Support Jane on the Award’s coast-to-coast cycle challenge

A bicycle on rocks beside some water.

For those of you who don’t know, the lovely Jane works for The Duke of Edinburgh’s Award; she’s their New Start Project co-ordinator.

The New Start project was launched in 1998 with the aim of demonstrating how the Award Programme can compliment and enhance the work of organisations concerned with reducing and preventing youth crime and promoting community safety.

As part of the Award’s 50th Anniversary the Scottish Award Office Team are embarking on a cycle challenge. They are planning to cycle from coast-to-coast, west to east, Glasgow to Edinburgh on Friday 4 August 2006 in order to raise £1,000 for the Award’s Jubilee Fund, which will help to secure the future of the Award and the amazing work that it does.

If you would like to support Jane and the rest of the Scottish Award team then you can donate money at Just Giving.

Laundry symbols

Row of washing machines at a laundrette.

Do you know what all the little symbols on your clothes mean, the laundry and ironing-related ones on the label? I don’t, but I’ve found a great resource that reminds me.

Some of the symbols are fairly easy to work out. The tub of water with a temperature and/or dot is easy to work out: that’s to do with washing. One dot is 30 deg C, two is 40 deg C, all the way up to a whopping 95 deg C (six dots). Ironing too is simple, it shows an image of an iron again with dots signifying the temperature.

Some of the symbols are not so easy to guess. Bleach is symbolised by a triangle (is that supposed to suggest a warning?); tumble drying by a circle within a square. Line dry looks like an envelope, drip dry looks like a top-down diagram of a three slot toaster! (I don’t recommend drying clothes over the toaster!) Dry cleaning instructions are symbolised by a circle. Some have letters within the circle, others have tangents indicating further instructions such as short cycle, low heat and no steam.

And of course, if the symbol is crossed out: DON’T DO IT! Which is a shame, because my trousers are still damp and I now know that the label recommends “Do Not Tumble Dry”.

Check out the Guide to Common Home Laundering and Drycleaning Symbols, which can also be downloaded in PDF format. There is also a good section on how to remove stains from clothing too. (Check me out with my domesticated blog posts!)

Long-needed upgrade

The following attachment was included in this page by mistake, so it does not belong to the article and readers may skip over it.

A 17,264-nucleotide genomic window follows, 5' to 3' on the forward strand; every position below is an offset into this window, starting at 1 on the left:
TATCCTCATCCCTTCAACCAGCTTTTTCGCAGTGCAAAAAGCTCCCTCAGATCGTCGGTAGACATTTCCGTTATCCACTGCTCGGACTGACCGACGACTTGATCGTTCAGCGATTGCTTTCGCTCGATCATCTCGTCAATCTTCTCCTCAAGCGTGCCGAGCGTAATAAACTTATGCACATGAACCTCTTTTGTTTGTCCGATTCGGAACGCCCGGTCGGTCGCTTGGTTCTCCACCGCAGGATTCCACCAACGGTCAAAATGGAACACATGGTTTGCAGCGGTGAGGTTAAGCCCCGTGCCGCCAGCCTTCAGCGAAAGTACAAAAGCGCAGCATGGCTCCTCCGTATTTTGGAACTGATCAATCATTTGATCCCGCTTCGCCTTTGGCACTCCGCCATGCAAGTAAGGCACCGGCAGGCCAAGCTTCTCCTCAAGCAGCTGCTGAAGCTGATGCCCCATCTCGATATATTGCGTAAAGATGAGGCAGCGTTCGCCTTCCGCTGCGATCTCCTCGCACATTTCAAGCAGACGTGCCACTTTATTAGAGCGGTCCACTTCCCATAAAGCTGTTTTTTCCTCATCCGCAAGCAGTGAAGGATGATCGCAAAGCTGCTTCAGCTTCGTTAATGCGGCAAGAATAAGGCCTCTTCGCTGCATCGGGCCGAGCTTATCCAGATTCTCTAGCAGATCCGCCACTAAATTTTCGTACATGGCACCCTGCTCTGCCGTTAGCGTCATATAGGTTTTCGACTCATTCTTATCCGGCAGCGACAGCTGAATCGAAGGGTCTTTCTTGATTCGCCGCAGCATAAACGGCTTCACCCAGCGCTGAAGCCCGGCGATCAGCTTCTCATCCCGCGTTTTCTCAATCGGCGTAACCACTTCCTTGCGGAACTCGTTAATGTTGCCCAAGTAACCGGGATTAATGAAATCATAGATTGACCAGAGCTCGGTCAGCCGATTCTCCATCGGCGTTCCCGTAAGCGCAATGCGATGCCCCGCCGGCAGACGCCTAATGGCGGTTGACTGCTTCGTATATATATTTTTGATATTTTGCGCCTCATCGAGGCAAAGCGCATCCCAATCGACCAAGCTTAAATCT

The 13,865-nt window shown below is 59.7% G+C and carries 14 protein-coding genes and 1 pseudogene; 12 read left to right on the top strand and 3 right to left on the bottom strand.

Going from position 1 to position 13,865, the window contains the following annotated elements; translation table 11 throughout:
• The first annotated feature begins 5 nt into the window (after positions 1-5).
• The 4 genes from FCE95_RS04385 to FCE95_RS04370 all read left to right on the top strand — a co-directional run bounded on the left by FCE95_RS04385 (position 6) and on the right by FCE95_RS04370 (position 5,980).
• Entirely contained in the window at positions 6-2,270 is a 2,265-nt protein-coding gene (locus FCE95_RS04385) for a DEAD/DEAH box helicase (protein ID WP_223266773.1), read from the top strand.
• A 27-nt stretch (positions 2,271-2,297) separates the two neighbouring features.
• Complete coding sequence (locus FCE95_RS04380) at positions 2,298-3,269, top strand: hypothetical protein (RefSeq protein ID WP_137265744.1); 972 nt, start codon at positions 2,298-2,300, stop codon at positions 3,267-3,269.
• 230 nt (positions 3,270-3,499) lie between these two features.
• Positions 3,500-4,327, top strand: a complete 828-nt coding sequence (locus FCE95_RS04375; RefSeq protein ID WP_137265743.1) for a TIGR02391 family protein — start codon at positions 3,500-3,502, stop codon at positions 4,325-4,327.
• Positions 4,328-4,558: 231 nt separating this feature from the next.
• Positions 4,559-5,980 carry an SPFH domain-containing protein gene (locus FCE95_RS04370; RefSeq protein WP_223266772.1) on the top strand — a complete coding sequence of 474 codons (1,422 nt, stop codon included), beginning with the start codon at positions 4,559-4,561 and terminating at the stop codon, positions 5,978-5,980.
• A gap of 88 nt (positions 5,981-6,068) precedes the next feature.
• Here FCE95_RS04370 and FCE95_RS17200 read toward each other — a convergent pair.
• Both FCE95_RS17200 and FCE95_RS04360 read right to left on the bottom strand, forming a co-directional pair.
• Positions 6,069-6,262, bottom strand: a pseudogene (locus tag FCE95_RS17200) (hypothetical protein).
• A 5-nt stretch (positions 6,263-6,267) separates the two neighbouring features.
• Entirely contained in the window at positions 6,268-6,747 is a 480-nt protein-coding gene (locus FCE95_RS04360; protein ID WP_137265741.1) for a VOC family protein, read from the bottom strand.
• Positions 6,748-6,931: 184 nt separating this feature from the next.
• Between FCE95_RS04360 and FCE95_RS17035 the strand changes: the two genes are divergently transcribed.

NEC DVD ReWriter drive on left, Belkin USB 7-port hub on right.

This afternoon I gave my PC a minor upgrade, having been meaning to do it for ages. Gone is my faithful 2.4x (speed) Pioneer DVD ReWriter, now replaced with a much faster 16x NEC Dual-Layer; and similarly, my 5-port Belkin USB 1.1 hub has been replaced with a stackable 7-port model, also by Belkin.

This left me no excuse but to perform a quick (long-needed) backup of My Documents, which took a spritely 5 minutes instead of nearly half-an-hour per disc. Have you backed-up recently?

The DVD ReWriter is being donated to my Mum’s PC, which I’m currently rebuilding (new case, DVD-RW, new 40GB HDD to supplement the 20GB model already there, Windows XP Home), and the USB hub … well, I’m not sure quite yet. It’s been relegated to the Big Boy’s Box of Interesting Things™ under my desk, until I have decided.

After I’ve got my book chapters safely posted to Hodder, and have returned from the SEC youth camp in August, I have a new Seagate 300 GB hard drive to install in this (my main) machine. It will replace one of my current 120 GB drives.

But that will involve a complete system backup and long needed reinstallation of Windows XP Professional.

A great week of people

Jane sitting on a wooden chair in the garden, a barbeque is in the background.
Jane enjoying the BBQ held in her honour, having returned safely from Canada.

This past week has been a great one in terms of catching up with various friends and family, culminating with Jane arriving back safely from Canada yesterday afternoon, her plane having been delayed for an hour at Gatwick due to a thunder and lightning storm over Manchester.


On Tuesday my Mum visited, which was lovely. It was good to show her where I am living and working now, but even nicer just to spend some time with her. It’s one thing to speak on the phone for an hour every couple of days, but so much nicer to be there in person. I love my Mum.

After work I took Mum out for dinner. “Where would you like to go?” I asked.

“Anything but seafood,” said Mum.

So we went to Littlejohn’s restaurant on Market Street, which has a wide variety of dishes. Mum had the haddock and salmon timbale!

No seafood indeed!


On Wednesday evening I had a visit from Roger Bennett who got in touch last year about a Psion-related problem that I was able to help him with.

We’ve kept in touch ever since (hello Roger!), and it was great to be able to meet up at last. I helped Roger move some data from a Series 3a to a Series 5, and then we settled down to a cup of coffee and some Selkirk bannock that Mum had brought me, and some great chat about life, motor racing and rock ‘n’ roll.